Plastic Surgery: Sculpt The Body Sculpt The Mind

Clean makes me happy, so I have a sense of how putting things in order produces Endorphins and makes everything seem right in the world. I see how this extends to the body, too.
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My house is squeaky clean today. My Brazilian cleaners are as fastidious about creating a meticulous house as they are about creating a perfectly sculpted body. The first plastic surgery for "Julia" was a nose job. Before she had the surgery she constantly complained to me that her nose was too fat and round. She wanted a leaner line, a more elegant profile. So she set up an appointment with a plastic surgeon specializing in rhinoplasty.

It didn't work out so well. She had difficulty breathing. Although the plastic surgeon was reputable he didn't get it right the first time. She went back for several surgeries, missed work and was in a lot of pain. After all that her nose didn't look that different to me and I couldn't see how it changed her looks. But she began to wear more make-up, did a Brazilian treatment on her hair so it was straight and flowing and generally started glamming herself up more -- albeit just to clean my house. She obviously felt better about herself and took more care with her appearance.

I've been appreciative of her sense of detail when it comes to making my kitchen sink sparkle. Clean makes me happy, so I have a sense of how putting things in order, making them look and feel as you want them to produces Endorphins and makes everything seem right in the world. So I get how this extends to your body. When I look in the mirror I'm pleased with the curve of my shoulder, the definition of my triceps. Though I've always thought that my butt was too big, I'm starting to see its soft lighting. My muscles and roundness make me feel strong and capable. But how far to go with this molding of the self from the outside to shift what's on the inside?

Last week Julia returned from Brazil where she had gotten breast implants. The plastic surgeon had given her a choice between softer implants that might sag when she got older or firmer ones that held their shape. She chose the firmer ones as she wanted them to look good forever given the cost: $5000, which I guess is inexpensive compared to American breast implants that plastic surgeons here use.

But I felt the things and the experience was about as sensual as petting one of those hairless dogs. The word "rock solid" came to mind. The good news, she explained, was that she didn't need to wear a bra. They stood up on their own. That they did. Right in your face screaming: fake! And the breasts are just a first step. She wants thicker thighs, a rounder butt and bigger calves.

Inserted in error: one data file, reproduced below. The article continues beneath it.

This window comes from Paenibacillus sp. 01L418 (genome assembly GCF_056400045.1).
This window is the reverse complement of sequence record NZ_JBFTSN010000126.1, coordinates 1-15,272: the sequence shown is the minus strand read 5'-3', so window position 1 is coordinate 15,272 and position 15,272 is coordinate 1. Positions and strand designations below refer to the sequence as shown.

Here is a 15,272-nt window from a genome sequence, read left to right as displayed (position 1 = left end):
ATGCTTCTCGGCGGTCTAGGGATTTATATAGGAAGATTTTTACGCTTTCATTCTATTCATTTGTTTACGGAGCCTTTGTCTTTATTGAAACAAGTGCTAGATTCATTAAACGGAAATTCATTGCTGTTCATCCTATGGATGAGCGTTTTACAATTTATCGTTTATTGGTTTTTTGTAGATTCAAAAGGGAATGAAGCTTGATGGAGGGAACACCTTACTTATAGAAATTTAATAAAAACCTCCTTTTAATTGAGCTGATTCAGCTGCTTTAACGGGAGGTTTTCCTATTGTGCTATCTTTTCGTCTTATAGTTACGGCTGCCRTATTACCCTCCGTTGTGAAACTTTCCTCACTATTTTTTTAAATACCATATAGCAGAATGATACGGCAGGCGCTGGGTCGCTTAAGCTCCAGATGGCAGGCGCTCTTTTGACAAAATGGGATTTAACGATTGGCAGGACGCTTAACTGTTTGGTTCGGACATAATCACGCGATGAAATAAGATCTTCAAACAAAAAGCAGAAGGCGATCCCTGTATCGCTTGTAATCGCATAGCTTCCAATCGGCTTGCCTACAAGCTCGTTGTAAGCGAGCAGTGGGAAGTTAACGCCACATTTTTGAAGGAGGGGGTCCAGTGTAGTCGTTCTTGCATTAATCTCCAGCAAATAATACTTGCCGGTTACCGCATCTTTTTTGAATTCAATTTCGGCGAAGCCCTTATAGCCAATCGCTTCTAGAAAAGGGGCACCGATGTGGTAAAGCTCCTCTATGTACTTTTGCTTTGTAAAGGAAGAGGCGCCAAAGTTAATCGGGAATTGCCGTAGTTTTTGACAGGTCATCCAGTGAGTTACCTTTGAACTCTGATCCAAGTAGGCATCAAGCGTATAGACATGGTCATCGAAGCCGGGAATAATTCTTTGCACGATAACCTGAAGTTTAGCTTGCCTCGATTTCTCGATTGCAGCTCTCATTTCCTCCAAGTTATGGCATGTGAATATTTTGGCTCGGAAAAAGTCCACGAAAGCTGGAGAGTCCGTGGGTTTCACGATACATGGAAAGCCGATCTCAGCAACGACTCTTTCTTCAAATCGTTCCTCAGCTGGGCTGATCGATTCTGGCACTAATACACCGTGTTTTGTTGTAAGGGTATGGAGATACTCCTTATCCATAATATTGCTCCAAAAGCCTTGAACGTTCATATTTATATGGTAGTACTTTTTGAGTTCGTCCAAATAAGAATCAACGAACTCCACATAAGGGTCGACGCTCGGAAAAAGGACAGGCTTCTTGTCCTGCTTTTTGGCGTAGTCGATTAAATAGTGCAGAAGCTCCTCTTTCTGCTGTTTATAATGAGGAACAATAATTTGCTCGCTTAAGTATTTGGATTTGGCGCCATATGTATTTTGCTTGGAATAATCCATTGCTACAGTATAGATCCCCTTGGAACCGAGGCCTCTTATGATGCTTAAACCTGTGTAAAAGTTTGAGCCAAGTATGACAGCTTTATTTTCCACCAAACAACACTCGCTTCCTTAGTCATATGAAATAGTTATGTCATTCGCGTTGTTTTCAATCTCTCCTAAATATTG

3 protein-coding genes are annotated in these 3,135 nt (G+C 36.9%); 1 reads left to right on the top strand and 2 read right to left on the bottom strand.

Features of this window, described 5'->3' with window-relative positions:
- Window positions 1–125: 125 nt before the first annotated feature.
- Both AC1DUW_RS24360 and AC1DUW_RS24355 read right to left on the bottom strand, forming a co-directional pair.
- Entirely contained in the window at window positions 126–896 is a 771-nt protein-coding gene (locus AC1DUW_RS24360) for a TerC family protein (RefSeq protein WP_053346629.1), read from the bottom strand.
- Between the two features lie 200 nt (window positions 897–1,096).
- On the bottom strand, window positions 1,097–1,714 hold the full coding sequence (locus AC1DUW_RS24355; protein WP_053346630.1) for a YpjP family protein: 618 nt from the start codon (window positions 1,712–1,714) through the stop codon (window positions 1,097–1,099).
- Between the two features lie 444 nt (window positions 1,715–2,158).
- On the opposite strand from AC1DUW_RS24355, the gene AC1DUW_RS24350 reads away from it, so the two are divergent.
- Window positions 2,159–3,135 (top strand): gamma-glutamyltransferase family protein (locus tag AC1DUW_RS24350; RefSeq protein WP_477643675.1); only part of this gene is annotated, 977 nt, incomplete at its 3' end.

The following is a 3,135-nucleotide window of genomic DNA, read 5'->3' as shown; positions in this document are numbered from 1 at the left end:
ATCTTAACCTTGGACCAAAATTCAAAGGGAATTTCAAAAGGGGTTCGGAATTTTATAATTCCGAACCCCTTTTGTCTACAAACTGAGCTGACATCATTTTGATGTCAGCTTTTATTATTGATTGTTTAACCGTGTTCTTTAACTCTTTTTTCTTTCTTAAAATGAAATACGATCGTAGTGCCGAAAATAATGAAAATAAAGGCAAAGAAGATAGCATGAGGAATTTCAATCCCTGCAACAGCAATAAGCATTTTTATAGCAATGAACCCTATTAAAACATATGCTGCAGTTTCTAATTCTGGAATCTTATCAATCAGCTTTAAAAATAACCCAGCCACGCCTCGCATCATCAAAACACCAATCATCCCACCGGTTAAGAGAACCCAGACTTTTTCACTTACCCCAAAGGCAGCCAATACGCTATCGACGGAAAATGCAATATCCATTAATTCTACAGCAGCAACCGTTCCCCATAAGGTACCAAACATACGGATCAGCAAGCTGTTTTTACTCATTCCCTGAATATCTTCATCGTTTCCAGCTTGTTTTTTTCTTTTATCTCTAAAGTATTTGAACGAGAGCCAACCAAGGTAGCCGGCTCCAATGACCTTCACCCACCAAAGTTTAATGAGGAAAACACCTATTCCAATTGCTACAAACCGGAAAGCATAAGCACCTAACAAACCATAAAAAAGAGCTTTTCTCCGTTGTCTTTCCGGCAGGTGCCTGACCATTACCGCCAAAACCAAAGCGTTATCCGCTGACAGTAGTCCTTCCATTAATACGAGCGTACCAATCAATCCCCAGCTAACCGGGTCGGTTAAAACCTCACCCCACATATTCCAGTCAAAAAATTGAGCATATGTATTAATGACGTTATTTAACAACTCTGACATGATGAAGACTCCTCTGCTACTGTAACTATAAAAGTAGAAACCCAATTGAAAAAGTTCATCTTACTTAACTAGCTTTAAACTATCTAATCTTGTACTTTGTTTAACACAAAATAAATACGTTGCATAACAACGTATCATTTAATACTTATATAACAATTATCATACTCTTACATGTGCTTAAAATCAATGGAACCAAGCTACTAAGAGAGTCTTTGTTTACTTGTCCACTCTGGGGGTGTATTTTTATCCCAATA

Thicker thighs? Frequently Julia admired my chunky thighs and butt bemoaning the fact that hers were just too skinny. I confess, the only time I was truly grateful for the chubbiness of my legs and behind was when my friend Kerman was dying of cancer. He had dwindled down to less than 100 pounds. One day, near the end, when we went to visit him during the time he had hospice care, his wife Rose and I hugged. During our heartfelt hug she inadvertently grabbed my rear end and thighs. Tears ran down her face and she cried, "It's so good to feel handfuls of fat" or something like that. I got the gist of it. Enough health to go around for all of us.

Here's the ironic thing though. Julia isn't blessed with my extra cushiness anywhere. She doesn't have enough fat on her body to get the kind of plumpness she needs to pad her thighs and bum. The Brazilian plastic surgeon said she had to gain at least 15 pounds so they could distribute the fat where she wanted it.

She started out at 5' 1" 98 pounds, size zero. Now she's got to eat five meals a day in order to pork up enough to get the surgery done in March. After the death of the model, Solange Magnano, former Miss Argentina, from the complications of plastic surgery "intended to improve the shape of her buttocks" I would have thought caution would be the word of the day. But once Julia sets her mind on something she gets it. Given that people are paying for padding that I was born with, I'm starting to think that my plump "onion" is worth something more than a glance or two. Perhaps the fact that I fill out my pants might make me feel a little lucky.

Susan Harrow is the author of

Sell Yourself Without Selling Your Soul
. She runs a

Media Consultancy
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